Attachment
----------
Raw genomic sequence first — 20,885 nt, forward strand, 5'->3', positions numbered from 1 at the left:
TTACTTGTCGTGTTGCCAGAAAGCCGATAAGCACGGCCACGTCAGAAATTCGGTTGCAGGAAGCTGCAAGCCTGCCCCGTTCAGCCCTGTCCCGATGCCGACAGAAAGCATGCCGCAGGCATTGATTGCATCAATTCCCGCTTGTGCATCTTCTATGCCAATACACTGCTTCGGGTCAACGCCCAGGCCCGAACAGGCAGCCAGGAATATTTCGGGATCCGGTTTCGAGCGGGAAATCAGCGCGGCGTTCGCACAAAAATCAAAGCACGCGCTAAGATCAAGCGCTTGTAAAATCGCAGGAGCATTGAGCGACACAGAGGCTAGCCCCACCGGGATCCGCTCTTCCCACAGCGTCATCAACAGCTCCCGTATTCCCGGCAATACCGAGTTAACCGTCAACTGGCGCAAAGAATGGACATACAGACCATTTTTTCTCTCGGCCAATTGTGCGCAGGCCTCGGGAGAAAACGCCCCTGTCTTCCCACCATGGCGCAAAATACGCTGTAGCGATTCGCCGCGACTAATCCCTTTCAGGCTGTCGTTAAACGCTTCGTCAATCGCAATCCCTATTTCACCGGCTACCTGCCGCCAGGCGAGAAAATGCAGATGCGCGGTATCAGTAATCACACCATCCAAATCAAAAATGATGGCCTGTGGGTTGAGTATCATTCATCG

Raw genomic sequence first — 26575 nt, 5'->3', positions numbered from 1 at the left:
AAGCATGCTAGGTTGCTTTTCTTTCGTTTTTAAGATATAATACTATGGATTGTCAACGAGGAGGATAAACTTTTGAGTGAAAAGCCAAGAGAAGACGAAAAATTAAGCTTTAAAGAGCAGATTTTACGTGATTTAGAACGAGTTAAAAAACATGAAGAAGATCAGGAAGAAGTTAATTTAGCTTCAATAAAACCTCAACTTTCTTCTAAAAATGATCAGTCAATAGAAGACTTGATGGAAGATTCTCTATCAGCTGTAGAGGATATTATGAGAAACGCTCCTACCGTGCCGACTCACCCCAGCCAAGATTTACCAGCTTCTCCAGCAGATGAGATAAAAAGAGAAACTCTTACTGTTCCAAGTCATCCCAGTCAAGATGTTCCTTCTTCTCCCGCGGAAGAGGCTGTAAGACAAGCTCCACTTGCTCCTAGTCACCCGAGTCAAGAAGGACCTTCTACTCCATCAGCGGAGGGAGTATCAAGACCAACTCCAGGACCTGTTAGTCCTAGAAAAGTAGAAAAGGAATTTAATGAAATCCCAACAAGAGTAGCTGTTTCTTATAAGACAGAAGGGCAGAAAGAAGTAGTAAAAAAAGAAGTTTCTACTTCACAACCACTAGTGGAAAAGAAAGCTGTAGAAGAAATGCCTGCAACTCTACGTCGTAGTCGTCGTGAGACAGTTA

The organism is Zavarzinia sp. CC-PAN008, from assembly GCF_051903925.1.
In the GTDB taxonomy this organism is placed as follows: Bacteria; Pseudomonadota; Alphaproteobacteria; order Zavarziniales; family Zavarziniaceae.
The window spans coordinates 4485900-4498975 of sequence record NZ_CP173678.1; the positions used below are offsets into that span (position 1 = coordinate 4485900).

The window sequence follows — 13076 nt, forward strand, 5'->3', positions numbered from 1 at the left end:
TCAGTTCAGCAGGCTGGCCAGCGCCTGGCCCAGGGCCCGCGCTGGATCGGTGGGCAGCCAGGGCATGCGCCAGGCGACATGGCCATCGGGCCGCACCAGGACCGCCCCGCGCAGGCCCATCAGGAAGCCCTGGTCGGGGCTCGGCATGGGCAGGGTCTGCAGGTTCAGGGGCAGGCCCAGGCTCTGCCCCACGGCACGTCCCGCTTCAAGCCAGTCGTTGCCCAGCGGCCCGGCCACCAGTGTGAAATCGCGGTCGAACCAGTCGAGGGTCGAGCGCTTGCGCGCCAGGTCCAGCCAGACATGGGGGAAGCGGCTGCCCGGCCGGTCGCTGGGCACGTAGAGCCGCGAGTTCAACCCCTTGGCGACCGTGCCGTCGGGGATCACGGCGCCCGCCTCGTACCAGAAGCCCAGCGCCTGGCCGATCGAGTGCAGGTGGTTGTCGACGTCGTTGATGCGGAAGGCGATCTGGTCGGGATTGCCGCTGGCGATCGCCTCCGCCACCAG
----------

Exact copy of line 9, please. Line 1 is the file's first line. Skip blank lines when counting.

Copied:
TCAGTTCAGCAGGCTGGCCAGCGCCTGGCCCAGGGCCCGCGCTGGATCGGTGGGCAGCCAGGGCATGCGCCAGGCGACATGGCCATCGGGCCGCACCAGGACCGCCCCGCGCAGGCCCATCAGGAAGCCCTGGTCGGGGCTCGGCATGGGCAGGGTCTGCAGGTTCAGGGGCAGGCCCAGGCTCTGCCCCACGGCACGTCCCGCTTCAAGCCAGTCGTTGCCCAGCGGCCCGGCCACCAGTGTGAAATCGCGGTCGAACCAGTCGAGGGTCGAGCGCTTGCGCGCCAGGTCCAGCCAGACATGGGGGAAGCGGCTGCCCGGCCGGTCGCTGGGCACGTAGAGCCGCGAGTTCAACCCCTTGGCGACCGTGCCGTCGGGGATCACGGCGCCCGCCTCGTACCAGAAGCCCAGCGCCTGGCCGATCGAGTGCAGGTGGTTGTCGACGTCGTTGATGCGGAAGGCGATCTGGTCGGGATTGCCGCTGGCGATCGCCTCCGCCACCAG